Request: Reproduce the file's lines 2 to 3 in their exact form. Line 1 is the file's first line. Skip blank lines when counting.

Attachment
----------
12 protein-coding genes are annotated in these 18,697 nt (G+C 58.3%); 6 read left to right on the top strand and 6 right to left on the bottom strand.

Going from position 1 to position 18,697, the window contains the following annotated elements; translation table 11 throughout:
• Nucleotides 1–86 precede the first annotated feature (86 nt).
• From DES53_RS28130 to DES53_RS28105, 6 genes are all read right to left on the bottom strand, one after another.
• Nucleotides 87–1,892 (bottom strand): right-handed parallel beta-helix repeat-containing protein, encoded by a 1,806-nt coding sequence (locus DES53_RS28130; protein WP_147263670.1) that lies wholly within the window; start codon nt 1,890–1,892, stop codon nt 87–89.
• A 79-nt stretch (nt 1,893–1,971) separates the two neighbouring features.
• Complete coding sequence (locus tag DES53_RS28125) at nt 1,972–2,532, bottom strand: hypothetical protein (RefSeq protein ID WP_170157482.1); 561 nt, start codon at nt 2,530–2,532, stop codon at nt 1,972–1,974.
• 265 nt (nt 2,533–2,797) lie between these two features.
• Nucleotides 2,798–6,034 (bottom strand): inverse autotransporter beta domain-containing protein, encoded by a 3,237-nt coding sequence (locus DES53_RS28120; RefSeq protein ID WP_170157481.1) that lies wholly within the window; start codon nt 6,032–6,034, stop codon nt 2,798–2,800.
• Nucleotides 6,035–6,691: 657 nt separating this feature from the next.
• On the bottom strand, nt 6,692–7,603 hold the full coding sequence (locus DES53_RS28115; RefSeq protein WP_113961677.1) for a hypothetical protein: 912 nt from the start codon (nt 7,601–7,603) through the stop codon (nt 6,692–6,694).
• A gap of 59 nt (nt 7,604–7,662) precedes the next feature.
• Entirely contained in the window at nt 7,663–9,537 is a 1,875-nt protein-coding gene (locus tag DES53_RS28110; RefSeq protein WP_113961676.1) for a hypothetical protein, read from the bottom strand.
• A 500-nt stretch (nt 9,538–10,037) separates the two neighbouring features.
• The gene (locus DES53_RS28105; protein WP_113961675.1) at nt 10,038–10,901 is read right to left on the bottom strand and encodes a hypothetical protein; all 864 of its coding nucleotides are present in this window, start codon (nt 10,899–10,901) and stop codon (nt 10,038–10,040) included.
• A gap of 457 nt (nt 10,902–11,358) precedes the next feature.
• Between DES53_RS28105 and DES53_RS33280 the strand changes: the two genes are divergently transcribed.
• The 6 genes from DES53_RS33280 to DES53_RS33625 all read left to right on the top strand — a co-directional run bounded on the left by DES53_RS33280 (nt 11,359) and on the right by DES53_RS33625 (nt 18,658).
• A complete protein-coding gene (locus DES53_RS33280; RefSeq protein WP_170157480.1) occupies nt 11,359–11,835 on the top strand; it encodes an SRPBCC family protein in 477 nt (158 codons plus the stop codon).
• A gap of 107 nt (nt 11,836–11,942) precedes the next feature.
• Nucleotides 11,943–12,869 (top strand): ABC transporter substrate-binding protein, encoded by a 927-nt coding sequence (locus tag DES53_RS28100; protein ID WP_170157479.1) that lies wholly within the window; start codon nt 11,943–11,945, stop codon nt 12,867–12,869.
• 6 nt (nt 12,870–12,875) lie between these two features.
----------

Going from position 1 to position 18,697, the window contains the following annotated elements; translation table 11 throughout:
• Nucleotides 1–86 precede the first annotated feature (86 nt).